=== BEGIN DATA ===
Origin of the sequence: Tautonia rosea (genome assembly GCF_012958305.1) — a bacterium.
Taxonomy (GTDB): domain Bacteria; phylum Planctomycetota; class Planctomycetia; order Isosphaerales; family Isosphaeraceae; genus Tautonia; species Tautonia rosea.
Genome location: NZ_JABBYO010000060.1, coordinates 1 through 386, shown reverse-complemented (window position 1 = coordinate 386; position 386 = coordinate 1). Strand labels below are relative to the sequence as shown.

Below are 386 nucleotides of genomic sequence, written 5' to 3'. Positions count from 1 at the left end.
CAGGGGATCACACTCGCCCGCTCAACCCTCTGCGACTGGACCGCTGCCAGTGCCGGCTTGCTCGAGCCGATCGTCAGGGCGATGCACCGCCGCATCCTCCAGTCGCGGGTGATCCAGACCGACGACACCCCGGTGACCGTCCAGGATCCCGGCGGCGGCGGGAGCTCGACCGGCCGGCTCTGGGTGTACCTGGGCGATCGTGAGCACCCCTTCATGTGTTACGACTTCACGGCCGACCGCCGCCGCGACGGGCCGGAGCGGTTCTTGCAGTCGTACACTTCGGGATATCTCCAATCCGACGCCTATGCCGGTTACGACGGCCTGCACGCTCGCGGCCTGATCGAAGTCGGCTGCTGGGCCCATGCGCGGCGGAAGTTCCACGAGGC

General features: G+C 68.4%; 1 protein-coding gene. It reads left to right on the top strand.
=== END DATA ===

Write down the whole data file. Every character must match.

Origin of the sequence: Tautonia rosea (genome assembly GCF_012958305.1) — a bacterium.
Taxonomy (GTDB): domain Bacteria; phylum Planctomycetota; class Planctomycetia; order Isosphaerales; family Isosphaeraceae; genus Tautonia; species Tautonia rosea.
Genome location: NZ_JABBYO010000060.1, coordinates 1 through 386, shown reverse-complemented (window position 1 = coordinate 386; position 386 = coordinate 1). Strand labels below are relative to the sequence as shown.

Below are 386 nucleotides of genomic sequence, written 5' to 3'. Positions count from 1 at the left end.
CAGGGGATCACACTCGCCCGCTCAACCCTCTGCGACTGGACCGCTGCCAGTGCCGGCTTGCTCGAGCCGATCGTCAGGGCGATGCACCGCCGCATCCTCCAGTCGCGGGTGATCCAGACCGACGACACCCCGGTGACCGTCCAGGATCCCGGCGGCGGCGGGAGCTCGACCGGCCGGCTCTGGGTGTACCTGGGCGATCGTGAGCACCCCTTCATGTGTTACGACTTCACGGCCGACCGCCGCCGCGACGGGCCGGAGCGGTTCTTGCAGTCGTACACTTCGGGATATCTCCAATCCGACGCCTATGCCGGTTACGACGGCCTGCACGCTCGCGGCCTGATCGAAGTCGGCTGCTGGGCCCATGCGCGGCGGAAGTTCCACGAGGC

General features: G+C 68.4%; 1 protein-coding gene. It reads left to right on the top strand.